The journey continues towards the bedrooms on the first and second floors. Two incorporate private maze-like stairs that take you down to en-suite bathrooms at the mezzanine level. This is at first very disorienting and it’s hard to figure out what is happening in terms of the levels. Here one appreciates the smart use of the towers in the main room, with both en-suites encapsulated within them, thereby freeing up floor area in the bedrooms.
A tapering stair ascends to the master bedrooms on the second floor.
Rising from the first floor is a tapering central staircase whose design refers to the ‘stairway to heaven’ in Powell and Pressburger’s 1946 film ‘A Matter of Life and Death’, about an airman ascending to the afterlife, and so, indirectly, Richards’ pilot father. At the second floor, you are greeted by vast windows facing the south landscape. Paired main bedrooms are arranged with dressing areas and a central bathroom at the opposite end. Here again absolutely everything is laid out symmetrically. The central steps to the shower cubicle from the open bathroom area are particularly impressive, elevating this daily routine into an architectural ritual.
Second floor bedroom
Nithurst Farm represents a compelling story of the architect’s journey and his inspirations – a ‘zone’ where “your deepest wishes will come true”. During my visit I found myself questioning whether so many layers and references were really needed to make a good piece of architecture. Because this is quite simply a very beautiful house.
Yet, having watched ‘Stalker’ again, and contemplating why we are drawn to build, I came to better understand this house, and see how it is absolutely necessary that these stories are embedded within its walls. It is a building etched with rich tales of architecture and the family. And even though the house is very much engaged with the present and the specific context of its site, it belongs to the long and continuous history of marking the land with a building. Richards describes the house as a modern Roman ruin, an impression maintained in the more ‘industrial’ interior by the way the outer brick skin can be read through openings in the concrete ‘body’.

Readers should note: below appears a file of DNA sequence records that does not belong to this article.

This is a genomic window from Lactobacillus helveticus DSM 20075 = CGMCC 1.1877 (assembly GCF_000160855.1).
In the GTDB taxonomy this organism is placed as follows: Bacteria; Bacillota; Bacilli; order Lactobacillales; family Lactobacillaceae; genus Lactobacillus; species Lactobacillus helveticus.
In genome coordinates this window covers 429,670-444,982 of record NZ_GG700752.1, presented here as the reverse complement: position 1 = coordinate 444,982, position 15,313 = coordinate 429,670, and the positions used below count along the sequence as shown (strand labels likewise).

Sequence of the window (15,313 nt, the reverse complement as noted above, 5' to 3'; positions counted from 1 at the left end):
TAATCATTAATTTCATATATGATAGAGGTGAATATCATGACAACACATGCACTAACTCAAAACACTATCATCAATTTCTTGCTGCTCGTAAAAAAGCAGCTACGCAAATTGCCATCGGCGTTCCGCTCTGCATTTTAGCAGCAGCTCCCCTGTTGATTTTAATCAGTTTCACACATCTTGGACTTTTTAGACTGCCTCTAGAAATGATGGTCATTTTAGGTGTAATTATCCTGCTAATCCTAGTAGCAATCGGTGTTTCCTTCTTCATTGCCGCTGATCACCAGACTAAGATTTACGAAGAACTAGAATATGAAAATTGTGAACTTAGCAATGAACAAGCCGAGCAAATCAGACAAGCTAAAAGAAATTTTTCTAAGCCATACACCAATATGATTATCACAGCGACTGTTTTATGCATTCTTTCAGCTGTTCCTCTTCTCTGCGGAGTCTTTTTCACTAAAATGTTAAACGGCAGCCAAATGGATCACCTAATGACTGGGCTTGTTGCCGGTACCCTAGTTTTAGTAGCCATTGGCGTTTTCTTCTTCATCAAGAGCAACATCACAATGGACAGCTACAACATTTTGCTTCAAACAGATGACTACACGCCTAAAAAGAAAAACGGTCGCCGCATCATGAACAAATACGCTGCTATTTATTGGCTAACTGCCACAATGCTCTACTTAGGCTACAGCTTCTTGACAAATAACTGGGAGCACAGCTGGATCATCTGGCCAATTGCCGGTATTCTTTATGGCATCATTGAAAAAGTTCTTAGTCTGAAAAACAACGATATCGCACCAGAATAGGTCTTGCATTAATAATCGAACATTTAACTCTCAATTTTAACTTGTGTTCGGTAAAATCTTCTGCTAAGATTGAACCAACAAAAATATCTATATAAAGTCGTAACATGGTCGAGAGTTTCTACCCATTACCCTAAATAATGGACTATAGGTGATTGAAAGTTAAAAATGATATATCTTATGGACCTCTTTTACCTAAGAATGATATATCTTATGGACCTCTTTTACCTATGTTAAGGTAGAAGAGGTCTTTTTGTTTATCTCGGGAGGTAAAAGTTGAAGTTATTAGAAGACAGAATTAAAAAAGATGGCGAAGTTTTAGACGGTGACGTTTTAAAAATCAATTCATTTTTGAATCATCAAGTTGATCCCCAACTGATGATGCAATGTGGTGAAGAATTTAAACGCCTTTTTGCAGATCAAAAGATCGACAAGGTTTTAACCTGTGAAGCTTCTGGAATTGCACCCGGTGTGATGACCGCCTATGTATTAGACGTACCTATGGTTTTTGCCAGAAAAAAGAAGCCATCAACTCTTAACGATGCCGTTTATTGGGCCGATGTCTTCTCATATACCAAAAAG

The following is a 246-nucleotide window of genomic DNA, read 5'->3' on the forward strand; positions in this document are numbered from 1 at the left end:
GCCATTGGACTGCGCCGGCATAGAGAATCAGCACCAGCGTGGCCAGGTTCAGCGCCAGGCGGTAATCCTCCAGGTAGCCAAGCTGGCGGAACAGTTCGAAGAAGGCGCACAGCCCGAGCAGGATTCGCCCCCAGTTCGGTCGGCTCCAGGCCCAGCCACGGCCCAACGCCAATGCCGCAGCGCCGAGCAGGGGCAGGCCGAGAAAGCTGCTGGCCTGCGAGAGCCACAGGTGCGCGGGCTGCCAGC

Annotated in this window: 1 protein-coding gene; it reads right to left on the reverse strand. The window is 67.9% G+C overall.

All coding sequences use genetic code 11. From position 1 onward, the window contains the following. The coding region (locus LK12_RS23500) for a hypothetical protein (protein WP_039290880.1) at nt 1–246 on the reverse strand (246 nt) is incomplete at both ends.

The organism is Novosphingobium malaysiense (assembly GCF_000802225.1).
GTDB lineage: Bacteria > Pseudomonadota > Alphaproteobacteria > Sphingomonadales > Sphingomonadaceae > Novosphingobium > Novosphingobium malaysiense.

View from the north-east
Like Palladio’s villas, Nithurst Farm is a singular artefact that embodies the idea of the city and the collective memory. The labyrinthine qualities of the connecting routes, the vast main room and the surrounding smaller, more intimate spaces all give a sense of the city within the house. The main room is both a public plaza and basilica, and the first-floor landing is a mini piazza. Nithurst Farm is a monolithic, monumental sculpture in the tradition of country villas, but one where the allusions to urban, civic life fuse with rural qualities of space, landscape and air.
Adam Richards Architects
Adam and Jessica Richards